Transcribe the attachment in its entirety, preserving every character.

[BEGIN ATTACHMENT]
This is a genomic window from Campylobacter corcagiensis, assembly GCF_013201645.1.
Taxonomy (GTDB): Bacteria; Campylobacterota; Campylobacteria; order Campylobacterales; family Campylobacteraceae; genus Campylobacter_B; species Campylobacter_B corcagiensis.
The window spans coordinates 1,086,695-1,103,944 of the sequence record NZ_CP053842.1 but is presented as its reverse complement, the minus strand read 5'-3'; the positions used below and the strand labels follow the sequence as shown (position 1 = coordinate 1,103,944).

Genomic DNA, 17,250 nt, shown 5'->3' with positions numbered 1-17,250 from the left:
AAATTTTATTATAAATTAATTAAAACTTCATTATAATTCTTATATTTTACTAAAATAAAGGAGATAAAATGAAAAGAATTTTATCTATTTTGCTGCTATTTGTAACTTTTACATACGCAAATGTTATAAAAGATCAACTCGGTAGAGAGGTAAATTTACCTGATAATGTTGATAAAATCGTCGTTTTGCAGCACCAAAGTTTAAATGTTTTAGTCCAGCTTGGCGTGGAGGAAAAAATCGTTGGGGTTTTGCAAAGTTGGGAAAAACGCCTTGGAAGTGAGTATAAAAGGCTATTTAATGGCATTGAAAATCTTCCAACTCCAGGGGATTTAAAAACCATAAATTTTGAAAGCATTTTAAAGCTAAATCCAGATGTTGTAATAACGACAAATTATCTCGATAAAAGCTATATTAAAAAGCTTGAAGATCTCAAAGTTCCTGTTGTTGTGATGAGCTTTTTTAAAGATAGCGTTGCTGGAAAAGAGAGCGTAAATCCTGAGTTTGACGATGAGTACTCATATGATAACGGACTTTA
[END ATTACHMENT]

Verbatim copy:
This is a genomic window from Campylobacter corcagiensis, assembly GCF_013201645.1.
Taxonomy (GTDB): Bacteria; Campylobacterota; Campylobacteria; order Campylobacterales; family Campylobacteraceae; genus Campylobacter_B; species Campylobacter_B corcagiensis.
The window spans coordinates 1,086,695-1,103,944 of the sequence record NZ_CP053842.1 but is presented as its reverse complement, the minus strand read 5'-3'; the positions used below and the strand labels follow the sequence as shown (position 1 = coordinate 1,103,944).

Genomic DNA, 17,250 nt, shown 5'->3' with positions numbered 1-17,250 from the left:
AAATTTTATTATAAATTAATTAAAACTTCATTATAATTCTTATATTTTACTAAAATAAAGGAGATAAAATGAAAAGAATTTTATCTATTTTGCTGCTATTTGTAACTTTTACATACGCAAATGTTATAAAAGATCAACTCGGTAGAGAGGTAAATTTACCTGATAATGTTGATAAAATCGTCGTTTTGCAGCACCAAAGTTTAAATGTTTTAGTCCAGCTTGGCGTGGAGGAAAAAATCGTTGGGGTTTTGCAAAGTTGGGAAAAACGCCTTGGAAGTGAGTATAAAAGGCTATTTAATGGCATTGAAAATCTTCCAACTCCAGGGGATTTAAAAACCATAAATTTTGAAAGCATTTTAAAGCTAAATCCAGATGTTGTAATAACGACAAATTATCTCGATAAAAGCTATATTAAAAAGCTTGAAGATCTCAAAGTTCCTGTTGTTGTGATGAGCTTTTTTAAAGATAGCGTTGCTGGAAAAGAGAGCGTAAATCCTGAGTTTGACGATGAGTACTCATATGATAACGGACTTTA